Author Interviews, Gender Differences, Psychological Science / 15.05.2019

MedicalResearch.com Interview with: Prof. Wai-Man (Raymond) Liu, PhDAssociate ProfessorResearch School of Finance, Actuarial Studies & StatisticsCollege of Business & Economics BuildingThe Australian National UniversityProf. Wai-Man (Raymond) Liu, PhD Associate Professor Research School of Finance, Actuarial Studies & Statistics College of Business & Economics Building The Australian National University MedicalResearch.com: What is the background for this study? Response: In our study, we studied survey responses of over 26,000 people from the largest Australian household survey over a period of 14 years. The survey was funded by the government called “The Household, Income and Labour Dynamics in Australia (HILDA) Survey”. The survey was conducted by the Melbourne Institute. In the survey more than 9,500 of these respondents had experienced the death of a close friend.
Author Interviews, Gender Differences, Mental Health Research, OBGYNE, Psychological Science / 20.03.2019

MedicalResearch.com Interview with [caption id="attachment_48025" align="alignleft" width="150"]Haley Kranstuber Horstman, Ph.D.Department of CommunicationUniversity of Missouri Dr. Kranstuber Horstman[/caption] Haley Kranstuber Horstman, Ph.D. Department of Communication University of Missouri MedicalResearch.com: What is the background for this study? Response: Miscarriage is a prevalent health concern, with one in five pregnancies ending in miscarriage, which is a pregnancy loss before 20 weeks’ gestation. Past research has shown that women who have miscarried often suffer mental health effects such as heightened grief, depression, loneliness, and suicidality. Although much of the research on coping with miscarriage has focused on women’s health, many miscarriages occur within romantic relationships and affect the non-miscarrying partner as well. Women in heterosexual marriages report that their husband is often their top support-provider. Past research has shown that husbands suffer with mental health effects after a miscarriage, sometimes for even longer than their wives, but are not often supported in their grief because miscarriage is a “woman’s issue” and they feel uncomfortable talking about it.
Author Interviews, JAMA, Mental Health Research, Pediatrics / 25.04.2017

MedicalResearch.com Interview with: [caption id="attachment_34053" align="alignleft" width="200"]Yongfu Yu, PhD Department of Clinical Epidemiology Aarhus University Hospital Aarhus N, Denmark Dr. Yong Yu[/caption] Dr. Yongfu Yu, PhD Department of Clinical Epidemiology Aarhus University Hospital Aarhus, Denmark MedicalResearch.com: What is the background for this study? Response: Bereavement by the death of a close relative is ranked as one of the most severe life events and it is likely to cause psychological stress regardless of coping mechanisms. An increased risk of mortality and adverse health outcomes has been observed among the bereaved spouses, parents, and children. It is estimated that nearly 8% of individuals in the US experienced a sibling death in childhood but much less is known about its health consequences. Sibling relationship tends to be the longest and the most intimate in family thus the death of a sibling can be a devastating life event, especially when this event happens at early ages. However, to our knowledge, no study has investigated the effects of sibling death in childhood on subsequent mortality in bereaved siblings with a long follow-up time.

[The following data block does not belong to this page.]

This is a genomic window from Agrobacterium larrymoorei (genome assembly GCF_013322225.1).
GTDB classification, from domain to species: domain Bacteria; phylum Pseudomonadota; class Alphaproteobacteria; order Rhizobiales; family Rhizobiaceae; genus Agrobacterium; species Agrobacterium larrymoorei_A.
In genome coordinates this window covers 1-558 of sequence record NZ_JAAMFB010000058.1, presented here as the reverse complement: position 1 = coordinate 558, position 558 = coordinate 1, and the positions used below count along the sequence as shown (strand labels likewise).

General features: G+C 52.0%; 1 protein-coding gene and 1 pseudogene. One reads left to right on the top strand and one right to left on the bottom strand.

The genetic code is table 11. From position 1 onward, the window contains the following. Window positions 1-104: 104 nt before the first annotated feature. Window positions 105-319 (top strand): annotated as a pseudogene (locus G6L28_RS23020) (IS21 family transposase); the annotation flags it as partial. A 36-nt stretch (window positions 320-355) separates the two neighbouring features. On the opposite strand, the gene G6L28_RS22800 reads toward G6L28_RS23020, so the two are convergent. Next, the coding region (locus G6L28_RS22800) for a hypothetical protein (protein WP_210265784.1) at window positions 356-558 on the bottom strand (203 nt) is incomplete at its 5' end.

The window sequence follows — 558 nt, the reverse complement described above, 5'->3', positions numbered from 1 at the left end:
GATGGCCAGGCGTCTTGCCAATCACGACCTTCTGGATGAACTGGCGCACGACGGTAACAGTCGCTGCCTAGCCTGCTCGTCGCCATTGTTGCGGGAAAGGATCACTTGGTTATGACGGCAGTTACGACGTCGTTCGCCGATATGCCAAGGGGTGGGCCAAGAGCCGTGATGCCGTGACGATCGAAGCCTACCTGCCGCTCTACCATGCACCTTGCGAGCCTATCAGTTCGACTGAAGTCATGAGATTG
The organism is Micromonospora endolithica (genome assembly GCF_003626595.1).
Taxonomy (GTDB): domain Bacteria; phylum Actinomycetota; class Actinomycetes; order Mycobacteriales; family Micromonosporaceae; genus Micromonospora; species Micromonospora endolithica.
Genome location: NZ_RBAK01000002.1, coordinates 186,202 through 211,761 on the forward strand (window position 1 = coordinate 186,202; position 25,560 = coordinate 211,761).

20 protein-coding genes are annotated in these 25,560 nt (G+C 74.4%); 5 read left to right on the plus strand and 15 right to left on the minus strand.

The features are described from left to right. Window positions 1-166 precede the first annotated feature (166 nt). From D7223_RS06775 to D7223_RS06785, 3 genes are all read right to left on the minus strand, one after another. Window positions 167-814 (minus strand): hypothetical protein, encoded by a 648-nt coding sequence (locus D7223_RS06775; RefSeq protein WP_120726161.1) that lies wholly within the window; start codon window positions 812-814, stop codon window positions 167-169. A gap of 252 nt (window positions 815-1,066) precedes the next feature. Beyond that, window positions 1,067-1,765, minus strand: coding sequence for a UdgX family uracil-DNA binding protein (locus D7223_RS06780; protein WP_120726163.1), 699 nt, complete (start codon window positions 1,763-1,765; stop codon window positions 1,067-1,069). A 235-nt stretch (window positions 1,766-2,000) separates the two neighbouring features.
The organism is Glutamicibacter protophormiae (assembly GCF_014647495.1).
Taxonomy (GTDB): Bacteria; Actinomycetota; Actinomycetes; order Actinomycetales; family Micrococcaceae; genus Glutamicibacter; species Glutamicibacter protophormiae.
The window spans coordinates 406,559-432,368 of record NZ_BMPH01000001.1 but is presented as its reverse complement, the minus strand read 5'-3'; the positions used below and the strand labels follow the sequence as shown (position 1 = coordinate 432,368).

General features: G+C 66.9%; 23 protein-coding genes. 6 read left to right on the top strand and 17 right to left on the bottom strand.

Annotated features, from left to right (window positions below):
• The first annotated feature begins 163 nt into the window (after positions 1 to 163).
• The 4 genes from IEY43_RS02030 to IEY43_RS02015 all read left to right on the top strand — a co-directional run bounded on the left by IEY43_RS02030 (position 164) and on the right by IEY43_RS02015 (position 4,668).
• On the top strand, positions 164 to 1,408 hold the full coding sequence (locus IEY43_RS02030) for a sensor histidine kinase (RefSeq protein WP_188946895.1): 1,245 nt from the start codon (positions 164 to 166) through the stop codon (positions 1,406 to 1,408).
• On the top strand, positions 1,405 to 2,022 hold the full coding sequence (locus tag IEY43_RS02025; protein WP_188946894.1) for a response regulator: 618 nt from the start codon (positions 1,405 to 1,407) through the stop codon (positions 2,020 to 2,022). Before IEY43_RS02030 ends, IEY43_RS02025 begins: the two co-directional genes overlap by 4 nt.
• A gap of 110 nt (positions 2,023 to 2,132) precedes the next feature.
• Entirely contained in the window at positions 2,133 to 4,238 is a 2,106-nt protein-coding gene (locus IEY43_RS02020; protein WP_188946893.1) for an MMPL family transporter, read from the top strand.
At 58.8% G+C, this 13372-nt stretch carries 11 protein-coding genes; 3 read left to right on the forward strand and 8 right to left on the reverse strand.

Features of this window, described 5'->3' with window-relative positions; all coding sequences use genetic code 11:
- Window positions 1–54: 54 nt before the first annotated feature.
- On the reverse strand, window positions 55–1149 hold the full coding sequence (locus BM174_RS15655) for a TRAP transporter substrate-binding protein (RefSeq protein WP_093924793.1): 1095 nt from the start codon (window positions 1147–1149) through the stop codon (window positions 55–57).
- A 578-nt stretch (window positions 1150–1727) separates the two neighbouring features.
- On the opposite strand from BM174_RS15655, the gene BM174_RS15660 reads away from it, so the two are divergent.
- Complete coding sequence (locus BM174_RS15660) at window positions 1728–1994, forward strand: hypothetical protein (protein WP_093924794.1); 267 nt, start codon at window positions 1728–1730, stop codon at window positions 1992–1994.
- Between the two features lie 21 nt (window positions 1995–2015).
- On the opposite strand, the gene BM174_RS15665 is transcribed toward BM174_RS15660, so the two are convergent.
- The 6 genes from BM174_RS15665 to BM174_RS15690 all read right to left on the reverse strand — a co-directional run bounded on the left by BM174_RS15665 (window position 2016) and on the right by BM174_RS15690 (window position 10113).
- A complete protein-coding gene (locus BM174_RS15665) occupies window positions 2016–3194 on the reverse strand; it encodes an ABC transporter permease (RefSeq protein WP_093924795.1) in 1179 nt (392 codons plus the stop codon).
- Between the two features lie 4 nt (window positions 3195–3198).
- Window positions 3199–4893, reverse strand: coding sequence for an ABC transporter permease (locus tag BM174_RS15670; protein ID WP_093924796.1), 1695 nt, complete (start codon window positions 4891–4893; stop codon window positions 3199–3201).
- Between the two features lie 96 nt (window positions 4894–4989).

Author Interviews, Lancet, Mental Health Research / 13.05.2014

Dr Alexandra Pitman MBBS MRC Psych MRC Clinical Research Fellow, UCL Division of Psychiatry, UCL (University College LondonMedicalResearch.com interview with: Dr Alexandra Pitman MBBS MRC Psych MRC Clinical Research Fellow, UCL Division of Psychiatry, UCL (University College London MedicalResearch: What are the main findings of the study? Answer: We conducted a systematic review of all published research comparing the experience of suicide bereavement with bereavement due to other causes, in which we considered the evidence from 57 studies evaluating the effect of bereavement on death, mental health, and social functioning of family members, friends, and other close contacts of the deceased. These studies showed that parents and children bereaved by suicide were at higher risk of mental health problems after the loss than parents and children bereaved by other causes, and that spouses and mothers bereaved by suicide were at higher risk of suicide than spouses and mothers bereaved by other causes. We also found some evidence that people from a range of kinship groups bereaved by suicide report more rejection and shame than people bereaved by other violent deaths, and that feeling stigmatised by the death is commonly experienced after any violent bereavement. It seemed that people bereaved by violent deaths, for example due to accidental death, homicide, drug-related death, motor vehicle crash, undetermined death or suicide, shared a sense of feeling blamed for the death or tainted by their association with the deceased.